Dollar Financial ordered to pay £15.4m compensation

payday loans sign©iStock.com/PeskyMonkey

THE company behind some of the UK's biggest payday lenders has been ordered to refund more than £15.4 million to 147,000 customers who may have "suffered detriment" as a result of their behaviour.

An investigation by the Financial Conduct Authority (FCA) revealed that Dollar Financial - which trades as The Money Shop, Payday UK, Payday Express and Ladder Loans - habitually lent people more money than they could afford to repay.

The FCA also took issue with the company's debt collection practices, as well as identifying a number of errors in the firm's computer systems.

Dollar Financial have since agreed to "make a number of changes" to their lending criteria in order to meet the FCA's requirements for high cost, short term lenders.

They will also provide redress to customers who took out loans between one and two years ago.

Dollar chief executive Stuart Howard has issued an apology to anyone who "suffered difficulties" as a result of the company's behaviour.

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Affected customers will receive a cash refund, a reduction in their balance, or a combination of the two.

The FCA say that 65,000 customers will receive a cash refund, with most cash payments being between £70 and £100.

A further 67,000 will have their current loan balance reduced, and a total of 15,000 will receive both a cash refund and a reduction to outstanding loan balances.

Dollar Financial have said that they will "immediately" start contacting affected customers, and hope to finish the compensation process by early 2016.

Never ending

This is the third time in just over a year that the FCA have ordered payday lenders to pay compensation to customers to make up for their lending practises.

This time last year, Wonga agreed to write off the debts of 330,000 of their customers, after the FCA found that the company was lending money without properly assessing whether people could realistically pay it back.

Then in July, Cash Genie admitted using unfair practices in the administration of their payday loans, and agreed a £20 million compensation deal for more than 92,000 people.

Some believe these FCA rulings are just the tip of the iceberg.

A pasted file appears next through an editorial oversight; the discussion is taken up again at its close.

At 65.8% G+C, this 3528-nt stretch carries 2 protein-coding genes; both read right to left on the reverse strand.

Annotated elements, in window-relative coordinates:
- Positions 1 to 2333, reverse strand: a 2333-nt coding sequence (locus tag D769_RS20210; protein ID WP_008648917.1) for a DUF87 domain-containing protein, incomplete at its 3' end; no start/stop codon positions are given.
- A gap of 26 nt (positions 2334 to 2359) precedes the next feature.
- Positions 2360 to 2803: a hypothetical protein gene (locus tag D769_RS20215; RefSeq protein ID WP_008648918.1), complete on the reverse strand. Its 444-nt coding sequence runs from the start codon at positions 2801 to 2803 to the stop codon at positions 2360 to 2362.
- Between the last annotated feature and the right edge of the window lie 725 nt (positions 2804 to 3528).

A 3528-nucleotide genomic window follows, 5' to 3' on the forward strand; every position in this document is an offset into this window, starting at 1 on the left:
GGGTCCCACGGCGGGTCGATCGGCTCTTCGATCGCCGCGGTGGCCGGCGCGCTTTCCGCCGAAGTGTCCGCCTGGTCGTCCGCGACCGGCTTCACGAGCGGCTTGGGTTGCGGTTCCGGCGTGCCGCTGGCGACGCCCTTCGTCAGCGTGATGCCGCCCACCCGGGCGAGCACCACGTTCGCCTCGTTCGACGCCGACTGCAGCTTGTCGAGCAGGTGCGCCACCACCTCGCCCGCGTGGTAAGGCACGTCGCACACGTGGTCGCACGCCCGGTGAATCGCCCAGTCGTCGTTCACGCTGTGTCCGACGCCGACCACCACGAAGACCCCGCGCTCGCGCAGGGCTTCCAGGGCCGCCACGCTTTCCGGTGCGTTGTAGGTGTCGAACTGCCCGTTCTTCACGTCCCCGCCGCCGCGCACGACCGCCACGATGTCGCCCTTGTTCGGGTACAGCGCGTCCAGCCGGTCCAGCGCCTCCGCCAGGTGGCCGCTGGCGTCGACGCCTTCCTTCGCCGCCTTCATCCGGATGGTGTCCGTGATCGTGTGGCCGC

"Continuing action by the FCA to fix the payday lending market is welcome and I expect this will not be the last time we see action to redress losses to consumers," says Mike O'Connor, Chief Executive of StepChange Debt Charity.

Campaigners say problems arise because the sector is inherently flawed. They point out that people who are desperate enough to accept loans with interest rates that work out to be the equivalent of 2,962% APR are unlikely to be able to easily repay them.

The result, says Gillian Guy from Citizens Advice, is that borrowers become "trapped" in "dangerous debts".

Staying in control

Since taking over from the Financial Services Authority (FSA) in April last year, the FCA have been working hard to try to address some of the problems in the consumer credit market.

In January this year, they introduced a 0.8% cap on the amount of interest and fees that could be charged on high cost short term credit loans.

They also limited the default charges someone would incur for failing to repay their loan on time to a maximum of £15.

In addition, they ruled that borrowers should never have to pay back more than double the amount that they initially borrowed.

Some debt campaigners feel that the watchdog didn't go far enough. In response, the FCA's then boss Martin Wheatley said that, "if the price cap was any lower, then we risk not having a viable market".

Licence to operate

The crackdown on payday lenders (however moderate) has, in a way, been made possible because of the handover from the FSA to the FCA.

Beginning when they took over regulation of the financial services industry last April, the FCA have been assessing each of the companies in the sector to see whether they deserve a full licence.

The process of submitting for a full licence has seen numerous companies drop out of the market, with those remaining operating under temporary licences until their permanent licence is granted.

The FCA say that they will have completed full licensing by next April, but some short term credit lenders have voiced concern that the process could take far longer - resulting in more industry casualties in the meantime.

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